Globally, musculoskeletal conditions are among the 10 most important drivers of an increasing disease burden and are common in all age groups [1]. Among these conditions, nonspecific lower back pain accounted for 2.5% of all disability-adjusted life years globally in 2019, an increase of 46.9% compared to the 1990 baseline [1]. In the German health care system, musculoskeletal conditions are among the most frequent chronic conditions [2] and constitute a major cause of chronic pain, physical disability, and decreased quality of life [3]. Consequently, musculoskeletal conditions account for significant direct health care expenses and cause relevant indirect health care expenses. Related work estimates that the cost of lost productivity in the European Union due to musculoskeletal conditions is as high as 2% of the European Union’s gross domestic product [4].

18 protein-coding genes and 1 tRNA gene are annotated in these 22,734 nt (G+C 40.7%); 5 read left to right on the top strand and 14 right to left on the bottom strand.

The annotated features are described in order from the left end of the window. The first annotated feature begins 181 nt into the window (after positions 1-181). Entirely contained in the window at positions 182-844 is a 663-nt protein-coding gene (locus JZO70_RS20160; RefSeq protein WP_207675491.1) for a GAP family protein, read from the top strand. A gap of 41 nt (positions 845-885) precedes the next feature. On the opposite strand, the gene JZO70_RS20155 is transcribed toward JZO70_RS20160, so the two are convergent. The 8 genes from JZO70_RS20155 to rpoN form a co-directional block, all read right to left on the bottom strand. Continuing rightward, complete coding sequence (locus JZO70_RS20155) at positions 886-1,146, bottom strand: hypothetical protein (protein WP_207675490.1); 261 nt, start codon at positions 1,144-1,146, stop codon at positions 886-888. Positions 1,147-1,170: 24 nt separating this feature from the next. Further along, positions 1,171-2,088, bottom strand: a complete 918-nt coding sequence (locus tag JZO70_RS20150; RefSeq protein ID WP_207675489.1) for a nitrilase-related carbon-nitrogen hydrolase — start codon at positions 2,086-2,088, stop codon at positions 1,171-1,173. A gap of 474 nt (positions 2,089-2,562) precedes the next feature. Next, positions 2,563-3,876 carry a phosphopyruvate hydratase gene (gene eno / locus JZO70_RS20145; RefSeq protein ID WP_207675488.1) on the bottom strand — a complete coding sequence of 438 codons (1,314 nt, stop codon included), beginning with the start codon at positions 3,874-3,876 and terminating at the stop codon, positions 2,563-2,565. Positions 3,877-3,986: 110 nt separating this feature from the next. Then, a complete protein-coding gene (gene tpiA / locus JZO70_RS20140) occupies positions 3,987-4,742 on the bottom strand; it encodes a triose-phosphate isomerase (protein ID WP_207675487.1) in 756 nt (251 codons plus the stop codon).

For degenerative and nonspecific musculoskeletal conditions, movement therapy and patient education are considered first-line treatment components of international guidelines for managing musculoskeletal conditions [5,6]. However, access to and availability of movement therapy are limited [7]. Digital home exercise applications intend to substitute or support conventional in-person movement therapy to address this challenge. In this context, we present the first postmarketing follow-up data of the standalone digital therapeutic app “Vivira,” a fully approved “Digitale Gesundheitsanwendung” (DiGA; Digital Health Application) under the “Digitale-Versorgung-Gesetz” (DVG; Digital Health Care Act) in Germany [8,9]. While a comprehensive introduction to the German health care system can be found elsewhere [10], several key elements of the health care system and the DVG legislation should be briefly introduced here. Membership in one of the statutory health insurances is mandatory for all individuals with employment in Germany up to an annually adjusted income threshold. Above this threshold, insured individuals can opt out for private insurance. Similar rules exist for self-employed and some specified groups (eg, federal or state employees), while an extended solidarity-funded coverage applies to family members of regularly insured (eg, children or disabled family members), retired, and unemployed individuals. Premiums are generally defined risk-independent and are based on the insured individual’s gross income. While every individual is free to choose among the different statutory health insurances and no risk-based selection by the insurances is allowed, all statutory health insurances have the legal obligation to cover the same collectively contracted benefits package. This comprehensive insurance system covers approximately 90% of the population in Germany. The DVG from 2019 constituted a significant innovation for the German health care system, as it introduced digital therapeutics into German social law. It included the category of DiGA into the collectively contracted benefits package of the statutory health insurances [11]. Hence, all statutory health insurances have the obligation to reimburse these digital therapeutics when prescribed by a qualified health care professional. To receive market approval as a DiGA, however, the digital therapeutics need to meet quality and safety criteria and need to demonstrate relevant medical effectiveness as outlined by the Bundesinstitut für Arzneimittel und Medizinprodukte (BfArM), a regulatory body for drugs and medical devices in Germany [12]. One important feature of the assessment process is the so-called “fast track” approval, which allows preliminary approval for distribution and reimbursement of the respective DiGA for up to 12 months once the quality and safety criteria are met and the successful scientific evaluation is not yet completed, but deemed likely by the authorities. Over the duration of the preliminary approval period, the manufacturer of the DiGA must provide sufficient evidence for the medical effectiveness of the proposed DiGA. If the demonstration fails, the DiGA is not granted permanent listing and the preliminary market approval is withdrawn.